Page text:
Victor further confirms that he was never consulted by adding, ‘on TV they said that all the farmers accept the project. Accepting?! I haven’t said yes or no.’ I questioned whether the Parliamentary Secretary for Agriculture, Clint Camilleri, spoke to any of the farmers, Victor tells me, ‘when we spoke to him during a meeting, he told us he would call but he never did.’ Clint was notably absent during the Planning Authority board meeting, farmers were represented instead by John Camilleri, a part-time farmer who has land in the area.
In response to the aggressive propaganda campaign in-which Transport Minister Ian Borg asserted that the Central Link is ‘pro-environment’ Victor says clearly ‘it’s not good for the environment… The exhaust will still be there.’ To claims that the road will minimise traffic, he says ‘the roads are designed like a bottle of Kinnie’, describing the ‘bottle-neck’ effect of Maltese roads.
His message to elected officials is simply to ‘Help farmers… farmers are not progressing, they are regressing. We are working to pay off expenses.’ Adding, ‘the farmer is never mentioned [by elected officials].’
Victor is adamant that he will continue to fight to the end, hoping that the appeal process being pursued by eNGOs will be a success. When questioned why he will not give up he confesses, ‘I was raised here. It will be heartbreaking to see the machinery come in. I feel the same way when I pass by other fields which are being used to widen roads.’ Victor also expresses concern for his son’s future. While he undoubtedly shows an interest in farming and he wants Jean-Paul to pursue higher education in agriculture, he worries that this industry in Malta is at a dead end.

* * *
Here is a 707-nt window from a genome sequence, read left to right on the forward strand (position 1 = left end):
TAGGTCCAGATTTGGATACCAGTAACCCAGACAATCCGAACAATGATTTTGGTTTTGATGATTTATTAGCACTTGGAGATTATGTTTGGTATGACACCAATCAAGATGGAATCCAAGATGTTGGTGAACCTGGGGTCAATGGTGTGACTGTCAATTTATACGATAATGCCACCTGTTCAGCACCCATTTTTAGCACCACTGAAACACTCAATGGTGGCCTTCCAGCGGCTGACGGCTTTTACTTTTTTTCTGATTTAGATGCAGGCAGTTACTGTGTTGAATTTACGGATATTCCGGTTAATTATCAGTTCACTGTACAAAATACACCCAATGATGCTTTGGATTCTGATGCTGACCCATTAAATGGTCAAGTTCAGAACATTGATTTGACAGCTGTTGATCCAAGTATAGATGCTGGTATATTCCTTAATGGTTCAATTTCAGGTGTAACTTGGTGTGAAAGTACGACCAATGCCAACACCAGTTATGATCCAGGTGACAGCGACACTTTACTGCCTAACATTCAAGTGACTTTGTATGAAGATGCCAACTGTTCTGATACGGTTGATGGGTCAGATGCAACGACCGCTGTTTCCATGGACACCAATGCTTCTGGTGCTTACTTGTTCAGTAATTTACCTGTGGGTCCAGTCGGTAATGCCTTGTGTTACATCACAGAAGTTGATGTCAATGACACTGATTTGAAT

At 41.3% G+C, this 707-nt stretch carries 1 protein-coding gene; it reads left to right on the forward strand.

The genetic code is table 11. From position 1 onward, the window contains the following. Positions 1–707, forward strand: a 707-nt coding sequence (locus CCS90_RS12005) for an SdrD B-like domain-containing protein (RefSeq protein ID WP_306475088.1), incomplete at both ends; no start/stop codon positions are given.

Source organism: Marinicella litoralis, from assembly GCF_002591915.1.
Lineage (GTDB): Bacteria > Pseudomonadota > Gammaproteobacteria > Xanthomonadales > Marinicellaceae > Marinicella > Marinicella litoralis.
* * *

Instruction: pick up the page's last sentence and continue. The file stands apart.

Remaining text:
The article was written by Maria Eileen Fsadni based on an interview that she conducted with Victor Tonna. Photography by Lisa Attard.
This project has been funded with support from the European Commission. This article reflects the views only of the author, and the Commission cannot be held responsible for any use which may be made of the information contained therein.
This project is co-financed by the Ministry for Education and Employment (MEDE) and the Parliamentary Secretary for Youth, Sport and Voluntary Organisation.